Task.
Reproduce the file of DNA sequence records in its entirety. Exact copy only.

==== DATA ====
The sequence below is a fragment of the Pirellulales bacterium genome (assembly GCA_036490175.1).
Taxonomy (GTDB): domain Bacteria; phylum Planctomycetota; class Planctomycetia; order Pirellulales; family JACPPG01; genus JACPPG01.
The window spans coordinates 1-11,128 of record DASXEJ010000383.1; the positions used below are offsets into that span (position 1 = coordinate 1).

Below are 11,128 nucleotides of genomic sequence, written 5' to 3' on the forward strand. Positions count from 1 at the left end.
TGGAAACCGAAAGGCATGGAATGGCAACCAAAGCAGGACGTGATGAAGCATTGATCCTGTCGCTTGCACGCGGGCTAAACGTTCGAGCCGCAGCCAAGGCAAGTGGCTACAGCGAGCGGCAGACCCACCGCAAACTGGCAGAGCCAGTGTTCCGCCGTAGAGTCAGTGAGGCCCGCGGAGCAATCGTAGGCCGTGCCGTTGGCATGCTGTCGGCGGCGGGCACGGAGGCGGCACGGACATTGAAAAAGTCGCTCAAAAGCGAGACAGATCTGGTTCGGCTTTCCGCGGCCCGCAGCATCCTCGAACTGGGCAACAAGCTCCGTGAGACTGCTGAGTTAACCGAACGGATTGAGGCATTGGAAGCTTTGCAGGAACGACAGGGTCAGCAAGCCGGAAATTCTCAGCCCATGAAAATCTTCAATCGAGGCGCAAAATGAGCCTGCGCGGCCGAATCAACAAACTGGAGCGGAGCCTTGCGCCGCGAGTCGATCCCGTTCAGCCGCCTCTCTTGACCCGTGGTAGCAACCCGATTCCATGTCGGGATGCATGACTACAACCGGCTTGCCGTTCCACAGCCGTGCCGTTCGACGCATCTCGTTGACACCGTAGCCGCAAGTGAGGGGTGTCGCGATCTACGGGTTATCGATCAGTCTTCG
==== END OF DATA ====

The sequence below is a fragment of the Pirellulales bacterium genome (assembly GCA_036490175.1).
Taxonomy (GTDB): domain Bacteria; phylum Planctomycetota; class Planctomycetia; order Pirellulales; family JACPPG01; genus JACPPG01.
The window spans coordinates 1-11,128 of record DASXEJ010000383.1; the positions used below are offsets into that span (position 1 = coordinate 1).

Below are 11,128 nucleotides of genomic sequence, written 5' to 3' on the forward strand. Positions count from 1 at the left end.
TGGAAACCGAAAGGCATGGAATGGCAACCAAAGCAGGACGTGATGAAGCATTGATCCTGTCGCTTGCACGCGGGCTAAACGTTCGAGCCGCAGCCAAGGCAAGTGGCTACAGCGAGCGGCAGACCCACCGCAAACTGGCAGAGCCAGTGTTCCGCCGTAGAGTCAGTGAGGCCCGCGGAGCAATCGTAGGCCGTGCCGTTGGCATGCTGTCGGCGGCGGGCACGGAGGCGGCACGGACATTGAAAAAGTCGCTCAAAAGCGAGACAGATCTGGTTCGGCTTTCCGCGGCCCGCAGCATCCTCGAACTGGGCAACAAGCTCCGTGAGACTGCTGAGTTAACCGAACGGATTGAGGCATTGGAAGCTTTGCAGGAACGACAGGGTCAGCAAGCCGGAAATTCTCAGCCCATGAAAATCTTCAATCGAGGCGCAAAATGAGCCTGCGCGGCCGAATCAACAAACTGGAGCGGAGCCTTGCGCCGCGAGTCGATCCCGTTCAGCCGCCTCTCTTGACCCGTGGTAGCAACCCGATTCCATGTCGGGATGCATGACTACAACCGGCTTGCCGTTCCACAGCCGTGCCGTTCGACGCATCTCGTTGACACCGTAGCCGCAAGTGAGGGGTGTCGCGATCTACGGGTTATCGATCAGTCTTCG